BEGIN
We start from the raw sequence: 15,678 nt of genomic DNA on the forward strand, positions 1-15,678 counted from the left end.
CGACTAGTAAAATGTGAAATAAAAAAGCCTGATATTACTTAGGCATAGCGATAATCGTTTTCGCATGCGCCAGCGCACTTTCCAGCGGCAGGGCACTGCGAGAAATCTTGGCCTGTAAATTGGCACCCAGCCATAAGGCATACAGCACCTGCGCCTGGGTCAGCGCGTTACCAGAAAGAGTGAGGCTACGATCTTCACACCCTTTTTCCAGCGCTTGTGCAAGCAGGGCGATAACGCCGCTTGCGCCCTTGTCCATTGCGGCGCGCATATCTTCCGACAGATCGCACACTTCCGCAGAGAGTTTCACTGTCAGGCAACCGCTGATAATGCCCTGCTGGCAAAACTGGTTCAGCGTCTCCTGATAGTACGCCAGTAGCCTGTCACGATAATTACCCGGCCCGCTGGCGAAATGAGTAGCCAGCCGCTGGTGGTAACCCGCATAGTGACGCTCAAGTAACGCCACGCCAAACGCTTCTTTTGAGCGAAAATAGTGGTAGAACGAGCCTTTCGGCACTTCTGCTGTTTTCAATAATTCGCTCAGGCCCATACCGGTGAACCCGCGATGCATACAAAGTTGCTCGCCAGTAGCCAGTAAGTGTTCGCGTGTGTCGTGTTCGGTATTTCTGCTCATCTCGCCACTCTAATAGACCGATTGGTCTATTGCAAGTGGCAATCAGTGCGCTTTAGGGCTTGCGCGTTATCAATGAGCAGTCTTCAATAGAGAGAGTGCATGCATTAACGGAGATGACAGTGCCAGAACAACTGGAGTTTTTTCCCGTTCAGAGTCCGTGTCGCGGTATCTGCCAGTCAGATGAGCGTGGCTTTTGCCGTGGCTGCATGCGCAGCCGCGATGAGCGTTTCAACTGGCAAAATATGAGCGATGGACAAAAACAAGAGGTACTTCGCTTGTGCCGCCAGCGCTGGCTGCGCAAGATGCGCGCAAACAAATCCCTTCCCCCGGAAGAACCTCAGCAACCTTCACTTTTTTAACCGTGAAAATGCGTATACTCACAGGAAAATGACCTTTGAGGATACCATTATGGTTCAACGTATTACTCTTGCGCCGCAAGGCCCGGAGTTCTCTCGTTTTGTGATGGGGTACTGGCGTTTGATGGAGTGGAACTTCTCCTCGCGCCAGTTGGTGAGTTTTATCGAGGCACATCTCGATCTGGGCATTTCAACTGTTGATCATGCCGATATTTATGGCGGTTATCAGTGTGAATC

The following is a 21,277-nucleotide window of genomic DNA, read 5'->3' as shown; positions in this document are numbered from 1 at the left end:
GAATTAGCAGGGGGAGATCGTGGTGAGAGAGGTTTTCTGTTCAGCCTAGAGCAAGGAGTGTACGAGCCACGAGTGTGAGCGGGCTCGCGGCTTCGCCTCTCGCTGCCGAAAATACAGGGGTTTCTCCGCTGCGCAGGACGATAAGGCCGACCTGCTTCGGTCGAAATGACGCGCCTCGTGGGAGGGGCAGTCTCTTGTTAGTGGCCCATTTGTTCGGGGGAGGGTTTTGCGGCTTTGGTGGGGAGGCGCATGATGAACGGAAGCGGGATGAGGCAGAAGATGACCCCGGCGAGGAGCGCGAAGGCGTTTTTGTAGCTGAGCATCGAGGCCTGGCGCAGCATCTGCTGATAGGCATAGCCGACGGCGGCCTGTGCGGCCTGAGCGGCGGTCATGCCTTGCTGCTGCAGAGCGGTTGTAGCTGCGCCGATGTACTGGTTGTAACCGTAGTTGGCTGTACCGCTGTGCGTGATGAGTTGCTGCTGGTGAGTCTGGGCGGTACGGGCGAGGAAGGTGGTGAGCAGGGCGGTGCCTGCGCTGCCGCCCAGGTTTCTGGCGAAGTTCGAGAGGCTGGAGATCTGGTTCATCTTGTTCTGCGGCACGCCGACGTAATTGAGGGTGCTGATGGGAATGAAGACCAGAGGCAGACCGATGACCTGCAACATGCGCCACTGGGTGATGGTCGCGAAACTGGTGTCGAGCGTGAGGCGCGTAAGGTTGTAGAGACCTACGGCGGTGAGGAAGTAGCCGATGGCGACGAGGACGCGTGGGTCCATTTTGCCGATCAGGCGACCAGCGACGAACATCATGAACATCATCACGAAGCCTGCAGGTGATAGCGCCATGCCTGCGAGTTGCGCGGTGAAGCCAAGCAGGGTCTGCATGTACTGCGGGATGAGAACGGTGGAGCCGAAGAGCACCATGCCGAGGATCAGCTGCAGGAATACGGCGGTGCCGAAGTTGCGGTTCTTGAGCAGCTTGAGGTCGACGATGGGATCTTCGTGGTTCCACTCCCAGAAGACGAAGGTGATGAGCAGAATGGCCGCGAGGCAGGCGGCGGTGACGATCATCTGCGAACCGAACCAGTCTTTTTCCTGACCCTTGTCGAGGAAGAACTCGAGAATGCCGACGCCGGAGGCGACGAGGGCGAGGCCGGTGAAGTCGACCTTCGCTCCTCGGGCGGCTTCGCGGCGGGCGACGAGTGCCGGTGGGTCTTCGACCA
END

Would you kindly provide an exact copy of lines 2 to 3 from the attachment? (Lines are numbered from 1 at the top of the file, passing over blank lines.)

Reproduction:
CGACTAGTAAAATGTGAAATAAAAAAGCCTGATATTACTTAGGCATAGCGATAATCGTTTTCGCATGCGCCAGCGCACTTTCCAGCGGCAGGGCACTGCGAGAAATCTTGGCCTGTAAATTGGCACCCAGCCATAAGGCATACAGCACCTGCGCCTGGGTCAGCGCGTTACCAGAAAGAGTGAGGCTACGATCTTCACACCCTTTTTCCAGCGCTTGTGCAAGCAGGGCGATAACGCCGCTTGCGCCCTTGTCCATTGCGGCGCGCATATCTTCCGACAGATCGCACACTTCCGCAGAGAGTTTCACTGTCAGGCAACCGCTGATAATGCCCTGCTGGCAAAACTGGTTCAGCGTCTCCTGATAGTACGCCAGTAGCCTGTCACGATAATTACCCGGCCCGCTGGCGAAATGAGTAGCCAGCCGCTGGTGGTAACCCGCATAGTGACGCTCAAGTAACGCCACGCCAAACGCTTCTTTTGAGCGAAAATAGTGGTAGAACGAGCCTTTCGGCACTTCTGCTGTTTTCAATAATTCGCTCAGGCCCATACCGGTGAACCCGCGATGCATACAAAGTTGCTCGCCAGTAGCCAGTAAGTGTTCGCGTGTGTCGTGTTCGGTATTTCTGCTCATCTCGCCACTCTAATAGACCGATTGGTCTATTGCAAGTGGCAATCAGTGCGCTTTAGGGCTTGCGCGTTATCAATGAGCAGTCTTCAATAGAGAGAGTGCATGCATTAACGGAGATGACAGTGCCAGAACAACTGGAGTTTTTTCCCGTTCAGAGTCCGTGTCGCGGTATCTGCCAGTCAGATGAGCGTGGCTTTTGCCGTGGCTGCATGCGCAGCCGCGATGAGCGTTTCAACTGGCAAAATATGAGCGATGGACAAAAACAAGAGGTACTTCGCTTGTGCCGCCAGCGCTGGCTGCGCAAGATGCGCGCAAACAAATCCCTTCCCCCGGAAGAACCTCAGCAACCTTCACTTTTTTAACCGTGAAAATGCGTATACTCACAGGAAAATGACCTTTGAGGATACCATTATGGTTCAACGTATTACTCTTGCGCCGCAAGGCCCGGAGTTCTCTCGTTTTGTGATGGGGTACTGGCGTTTGATGGAGTGGAACTTCTCCTCGCGCCAGTTGGTGAGTTTTATCGAGGCACATCTCGATCTGGGCATTTCAACTGTTGATCATGCCGATATTTATGGCGGTTATCAGTGTGAATC

The following is a 21,277-nucleotide window of genomic DNA, read 5'->3' as shown; positions in this document are numbered from 1 at the left end: